Rockwood has become my favorite stomping grounds. I haunt it more than Joe’s old ghost.
It certainly has its charms, has intertwining trails, has a history, has hills and fountains and trees, plus a spooky dark house.
But mainly it is free to enter the grounds and it opens at sunrise.
We have our myriads of parks around here, including scattered scads of rambling state parks of varied ilk. They all have their virtues and vices. But you will find most of these do not open until 8:00 AM standard or daylight saving time.
I am an early riser. I like to be out in to that first dawn air, when the day crackles awake.
Nine months out of the year the state parks charge a $3.00 entry fee per vehicle ($6.00 for out of state intruders). The Powers-What-Be generously allow you to wander free in the frozen-toe months of December, January and February, when you must bundle to your back teeth against the benumbing winds of winter.
Not that ever stopped me completely. Its fun to glide silently through a nice snowfall, but miserable to do slides on the slick roads.
After Thanksgiving I will thankfully purchase a yearly pass and then next year the fee will be a mote point and I may change my pattern of park choice day by day, but for now Rockwood remains my most frequented jaunt.
It is somewhere in the middle section of the great Delaware Northern Greenway and not a far drive from my home. Driving five miles to walk five miles sounds silly doesn’t it? Yes it do. But walking five miles to get there would means walking five miles back, which in total is a ten miles forced march that somehow loses its charm.
You might be wondering what kind of park this is that is called “Museum”? What is with those three chairs sitting up atop the Ha-ha?
For that matter, what’s a Ha-ha?
So as I have occasionally explained (well, at least once so far), we provide an education here on things you should know like history. What did you think we were, just another pretty face in cyber space?
I have a friend downstate whose joy la vie is gardening and landscaping. I am sure he is familiar with the Ha-ha. Perhaps I should request he write a succinct and entertaining dissertation on the subject and send you off to his “Retired in Delaware” blog for advanced education.
Perhaps I should and perhaps I could, but here is an undergraduate explanation of a Ha-ha instead.
A Ha-ha is a trench actually, but a unique and tricky one. If you were standing off to the side you would see how far the ground slopes down into that stonewall. So what we have is a trench in which one side is hidden from view. Besides a decorative feature it acts as a barrier to the livestock wandering your grounds. Why does a rich, retired non-farmer of the 19th Century have big domestic beasts wandering about? Because he owns a very big front lawn and they didn’t have power lawnmowers, so some nice herbivores keep the grass trimmed. A Ha-ha restricts their also trimming your garden and stepping on your toes or stealing your chair.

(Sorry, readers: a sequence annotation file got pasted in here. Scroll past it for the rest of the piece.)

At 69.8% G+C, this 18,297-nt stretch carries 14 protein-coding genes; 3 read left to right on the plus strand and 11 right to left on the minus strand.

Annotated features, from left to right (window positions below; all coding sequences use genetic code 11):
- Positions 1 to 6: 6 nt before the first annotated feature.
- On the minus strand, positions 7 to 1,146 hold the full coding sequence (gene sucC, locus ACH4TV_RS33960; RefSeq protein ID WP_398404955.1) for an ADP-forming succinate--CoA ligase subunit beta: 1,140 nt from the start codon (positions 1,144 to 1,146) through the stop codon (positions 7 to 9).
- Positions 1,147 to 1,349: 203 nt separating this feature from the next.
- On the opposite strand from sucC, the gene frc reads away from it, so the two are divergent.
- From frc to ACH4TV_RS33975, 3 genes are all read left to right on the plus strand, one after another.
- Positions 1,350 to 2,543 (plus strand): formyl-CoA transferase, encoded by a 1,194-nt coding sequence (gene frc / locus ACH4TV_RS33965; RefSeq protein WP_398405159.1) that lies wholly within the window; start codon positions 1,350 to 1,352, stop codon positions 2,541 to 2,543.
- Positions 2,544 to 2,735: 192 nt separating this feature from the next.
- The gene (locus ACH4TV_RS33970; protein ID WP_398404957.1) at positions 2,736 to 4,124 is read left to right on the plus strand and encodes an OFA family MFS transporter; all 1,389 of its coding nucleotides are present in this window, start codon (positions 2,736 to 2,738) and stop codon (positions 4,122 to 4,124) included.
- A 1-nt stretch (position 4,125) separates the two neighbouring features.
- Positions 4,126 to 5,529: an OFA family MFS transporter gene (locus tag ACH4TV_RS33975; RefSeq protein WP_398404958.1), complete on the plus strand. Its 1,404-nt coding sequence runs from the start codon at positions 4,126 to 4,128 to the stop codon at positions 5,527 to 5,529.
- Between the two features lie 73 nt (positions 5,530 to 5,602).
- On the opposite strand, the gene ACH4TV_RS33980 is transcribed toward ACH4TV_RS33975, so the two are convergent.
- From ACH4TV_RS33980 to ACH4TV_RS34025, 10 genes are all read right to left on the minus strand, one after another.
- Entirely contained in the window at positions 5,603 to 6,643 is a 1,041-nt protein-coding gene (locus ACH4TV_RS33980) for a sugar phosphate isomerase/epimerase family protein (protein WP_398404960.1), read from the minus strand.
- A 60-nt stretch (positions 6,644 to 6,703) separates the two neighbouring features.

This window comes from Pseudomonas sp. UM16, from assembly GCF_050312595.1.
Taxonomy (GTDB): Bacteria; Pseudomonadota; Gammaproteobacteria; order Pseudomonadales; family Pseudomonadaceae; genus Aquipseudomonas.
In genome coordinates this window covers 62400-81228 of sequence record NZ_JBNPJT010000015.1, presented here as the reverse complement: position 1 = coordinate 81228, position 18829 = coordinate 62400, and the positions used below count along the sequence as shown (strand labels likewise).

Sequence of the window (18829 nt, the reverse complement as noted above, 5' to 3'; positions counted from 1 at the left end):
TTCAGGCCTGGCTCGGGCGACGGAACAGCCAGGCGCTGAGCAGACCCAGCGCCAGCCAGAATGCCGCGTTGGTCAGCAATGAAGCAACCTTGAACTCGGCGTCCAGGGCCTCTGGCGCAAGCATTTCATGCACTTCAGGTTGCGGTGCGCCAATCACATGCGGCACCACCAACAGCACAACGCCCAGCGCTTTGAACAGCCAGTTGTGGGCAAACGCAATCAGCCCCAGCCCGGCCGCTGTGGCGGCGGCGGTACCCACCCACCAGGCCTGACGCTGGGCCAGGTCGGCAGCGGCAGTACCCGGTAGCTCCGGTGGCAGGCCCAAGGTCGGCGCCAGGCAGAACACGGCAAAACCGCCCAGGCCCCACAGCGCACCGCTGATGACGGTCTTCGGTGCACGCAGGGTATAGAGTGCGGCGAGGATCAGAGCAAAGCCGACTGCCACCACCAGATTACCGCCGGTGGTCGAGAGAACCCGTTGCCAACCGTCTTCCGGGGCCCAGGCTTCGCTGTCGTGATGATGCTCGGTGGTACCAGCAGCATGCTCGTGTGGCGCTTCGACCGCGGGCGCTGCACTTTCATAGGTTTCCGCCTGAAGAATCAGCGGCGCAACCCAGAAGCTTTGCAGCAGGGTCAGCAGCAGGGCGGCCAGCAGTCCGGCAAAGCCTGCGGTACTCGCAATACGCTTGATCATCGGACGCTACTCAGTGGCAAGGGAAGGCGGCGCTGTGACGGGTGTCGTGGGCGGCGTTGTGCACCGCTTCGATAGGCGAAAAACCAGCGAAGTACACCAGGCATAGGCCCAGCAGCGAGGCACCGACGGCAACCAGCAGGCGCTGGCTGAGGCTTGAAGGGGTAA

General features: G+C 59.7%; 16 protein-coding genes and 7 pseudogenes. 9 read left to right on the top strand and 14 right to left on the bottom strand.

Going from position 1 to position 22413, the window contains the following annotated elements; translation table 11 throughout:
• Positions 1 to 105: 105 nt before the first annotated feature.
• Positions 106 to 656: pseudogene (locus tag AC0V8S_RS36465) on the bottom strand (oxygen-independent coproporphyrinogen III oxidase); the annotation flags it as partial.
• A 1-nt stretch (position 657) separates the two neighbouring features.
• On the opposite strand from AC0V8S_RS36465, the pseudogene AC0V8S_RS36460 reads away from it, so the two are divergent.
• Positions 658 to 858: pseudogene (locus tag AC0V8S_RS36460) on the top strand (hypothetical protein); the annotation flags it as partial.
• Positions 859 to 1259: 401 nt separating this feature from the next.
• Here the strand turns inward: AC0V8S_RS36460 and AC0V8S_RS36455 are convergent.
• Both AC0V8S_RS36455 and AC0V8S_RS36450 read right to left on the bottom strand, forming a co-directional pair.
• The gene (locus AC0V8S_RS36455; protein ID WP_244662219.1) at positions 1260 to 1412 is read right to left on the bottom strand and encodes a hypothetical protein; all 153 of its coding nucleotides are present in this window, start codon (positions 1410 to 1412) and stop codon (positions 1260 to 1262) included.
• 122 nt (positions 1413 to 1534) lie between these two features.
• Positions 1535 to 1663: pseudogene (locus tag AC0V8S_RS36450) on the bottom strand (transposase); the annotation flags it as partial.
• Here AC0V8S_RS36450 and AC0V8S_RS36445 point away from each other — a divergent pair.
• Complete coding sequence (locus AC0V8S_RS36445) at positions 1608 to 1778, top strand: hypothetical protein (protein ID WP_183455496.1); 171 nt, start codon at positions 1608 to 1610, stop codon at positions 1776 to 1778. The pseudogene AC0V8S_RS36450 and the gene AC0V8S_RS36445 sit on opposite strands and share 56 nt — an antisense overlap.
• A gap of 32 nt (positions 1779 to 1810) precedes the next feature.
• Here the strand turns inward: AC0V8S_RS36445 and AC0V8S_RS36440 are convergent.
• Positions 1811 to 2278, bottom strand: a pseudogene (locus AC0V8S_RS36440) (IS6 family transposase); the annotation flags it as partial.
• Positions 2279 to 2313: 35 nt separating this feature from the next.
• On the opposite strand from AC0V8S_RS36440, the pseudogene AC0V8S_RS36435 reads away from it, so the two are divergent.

Here’s how it works. Some hungry sheep comes along having dinner. It walks calmly down the outer slope of the trench and bang, hits the hidden side – hits the wall so to speak – and “Ha-ha, you ain’t going no further”.
Anyway, how did this place, full of Ha-has and gazeboes and outdoor chairs, come to be here on this hill?
Like many such parks and places to visit about Delaware, it was once an estate. Unlike most such parks and places to visit about Delaware it wasn’t built by DuPont’s. Yes, such strange things do happen. This was the retirement home of a merchant banker (obviously a very successful one) named Joseph Shipley. He built his fortune not here, but in some place called Liverpool, England. (I believe there was some long ago rock group from that place, The Beatles, something like that? They got wealthy, too.)
Joseph was born April 12, 1795, the youngest of twelve, in a house at 16th and French Streets in Wilmington, Delaware. (Gee, you’d think he’d been born on Shipley Street, which is a couple blocks up from French.) He was a Quaker, like my own ancestors. He died at his Rockwood Mansion on May 8, 1867. The road bordering the estate is called Shipley Road, isn’t that a nice coincidence?
The portrait above left is Joseph. I have not the artist name or the date. Joe looks relatively young in the painting, late twenties, early thirties perhaps; although it may be the artist just knew how to flatter his clients and left out some sags, lines and wrinkles.
I guess he got to enjoy about a decade at Rockwood. Shipley had the place designed and the mansion built between 1851 and 1854. The builder was an English designer named George Williams, a man who had designed Shipley’s England country home, Wyncote.
The mansion halfway up the Rockwood hill is considered an excellent representative of Rural Gothic Revival Architecture. Ah, Gothic, which I guess gives it that nice brooding dark nature. It could be a stand-in for Poe’s “House of Usher”.
Joseph moved in lock, stock and barrel including Toby, his favorite dog, Branker, his favorite horse, Robert Shaw (not the actor, of course), his favorite gardener and Audrey Douglas, his favorite housekeeper. Hmm, wonder what his wife thought about that last favorite?